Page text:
During a 2018 survey of the waters off Kiska carried out by Pietruszka with colleagues from SIO, the University of Delaware, and Project Recover, an organization dedicated to retrieving the remains of missing U.S. service members, one of the team’s objectives was to locate the wreck of I-7. They found it off the southeast corner of Kiska. U.S. military reports note that, after the Allies retook the island, Navy divers spent a month diving on the submarine to retrieve intelligence. As it turned out, the Japanese had likely beaten them to it. “We came across a reference saying that Japanese divers went out to I-7, tried to recover its codebooks, and then put scuttling charges on it and blew it up,” says Pietruszka.

As the Allies geared up for their long-delayed invasion of Kiska in early August 1943, U.S. pilots sent on bombing and reconnaissance missions reported that the island was eerily quiet. Those in command debated whether the Japanese had managed to slip away or had merely retreated to the hills as they had on Attu. They decided to proceed with the invasion in any case, reasoning that it would serve as good training even in the absence of the enemy. On August 15, a joint U.S.-Canadian force of nearly 35,000 troops stormed Kiska, but the Japanese were, indeed, gone. The invasion still took its toll as troops stumbling through the summer fog ended up in friendly firefights with each other, reportedly leading to at least 20 deaths and scores of injuries. Four more men were killed by booby traps set by the Japanese. And, on the night of August 18, USS Abner Read, a destroyer patrolling for submarines off Kiska, struck a Japanese mine, which blew off a 75-foot section of her stern and caused the deaths of at least 70 sailors. Only “extraordinary effort” prevented the entire vessel from sinking and plunging many more into the icy water, according to retired Rear Admiral Samuel J. Cox, director of the Naval History and Heritage Command.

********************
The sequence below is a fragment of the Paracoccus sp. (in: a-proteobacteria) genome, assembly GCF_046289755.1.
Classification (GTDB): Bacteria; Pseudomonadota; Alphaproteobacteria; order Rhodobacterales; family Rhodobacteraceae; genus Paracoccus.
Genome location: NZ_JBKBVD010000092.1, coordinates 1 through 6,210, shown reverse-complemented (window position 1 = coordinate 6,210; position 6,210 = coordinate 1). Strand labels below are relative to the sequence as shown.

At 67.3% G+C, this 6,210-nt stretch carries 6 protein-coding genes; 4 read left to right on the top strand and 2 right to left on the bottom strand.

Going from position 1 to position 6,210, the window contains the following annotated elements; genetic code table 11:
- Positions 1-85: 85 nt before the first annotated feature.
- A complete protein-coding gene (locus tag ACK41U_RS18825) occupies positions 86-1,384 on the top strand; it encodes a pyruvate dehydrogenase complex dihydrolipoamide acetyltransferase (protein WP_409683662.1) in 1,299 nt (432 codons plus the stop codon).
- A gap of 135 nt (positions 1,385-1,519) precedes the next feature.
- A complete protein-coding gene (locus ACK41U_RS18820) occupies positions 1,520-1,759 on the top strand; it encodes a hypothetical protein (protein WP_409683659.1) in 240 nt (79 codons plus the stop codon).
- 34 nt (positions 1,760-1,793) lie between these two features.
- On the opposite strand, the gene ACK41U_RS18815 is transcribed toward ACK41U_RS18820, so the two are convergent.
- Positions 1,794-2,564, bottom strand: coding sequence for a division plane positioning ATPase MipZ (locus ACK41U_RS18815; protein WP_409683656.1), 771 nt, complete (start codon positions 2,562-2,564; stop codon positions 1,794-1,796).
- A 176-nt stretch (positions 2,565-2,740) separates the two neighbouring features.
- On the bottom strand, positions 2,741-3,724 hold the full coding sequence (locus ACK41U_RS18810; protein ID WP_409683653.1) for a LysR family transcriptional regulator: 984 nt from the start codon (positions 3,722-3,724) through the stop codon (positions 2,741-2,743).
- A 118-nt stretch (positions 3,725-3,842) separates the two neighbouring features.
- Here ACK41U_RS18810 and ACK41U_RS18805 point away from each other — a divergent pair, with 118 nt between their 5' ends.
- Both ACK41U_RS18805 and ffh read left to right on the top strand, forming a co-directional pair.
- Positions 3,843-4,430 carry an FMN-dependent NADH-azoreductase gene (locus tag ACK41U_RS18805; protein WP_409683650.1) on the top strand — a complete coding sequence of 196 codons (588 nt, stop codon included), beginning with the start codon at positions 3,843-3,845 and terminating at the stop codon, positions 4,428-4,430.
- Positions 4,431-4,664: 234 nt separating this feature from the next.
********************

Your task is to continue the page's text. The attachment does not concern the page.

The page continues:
Guided by a detailed after-action report, Pietruszka’s team had a good sense of where Abner Read’s stern had sunk. However, the site is on Kiska’s western side, where the wind is fiercest and the sea stormiest, so the team kept an eye out for a break in the weather to search for it. Once they had the opportunity, they found the stern with little trouble. “It was truly one of those X-marks-the-spot things,” says Pietruszka. The stern contains the remains of at least some of the sailors who went down with it, says Cox, and the U.S. Navy plans to leave it in situ as a fit resting place for those who perished at sea. “It’s a war grave, a hallowed site,” he says, “and the United States Navy takes a dim view of anyone pilfering or scavenging war graves.”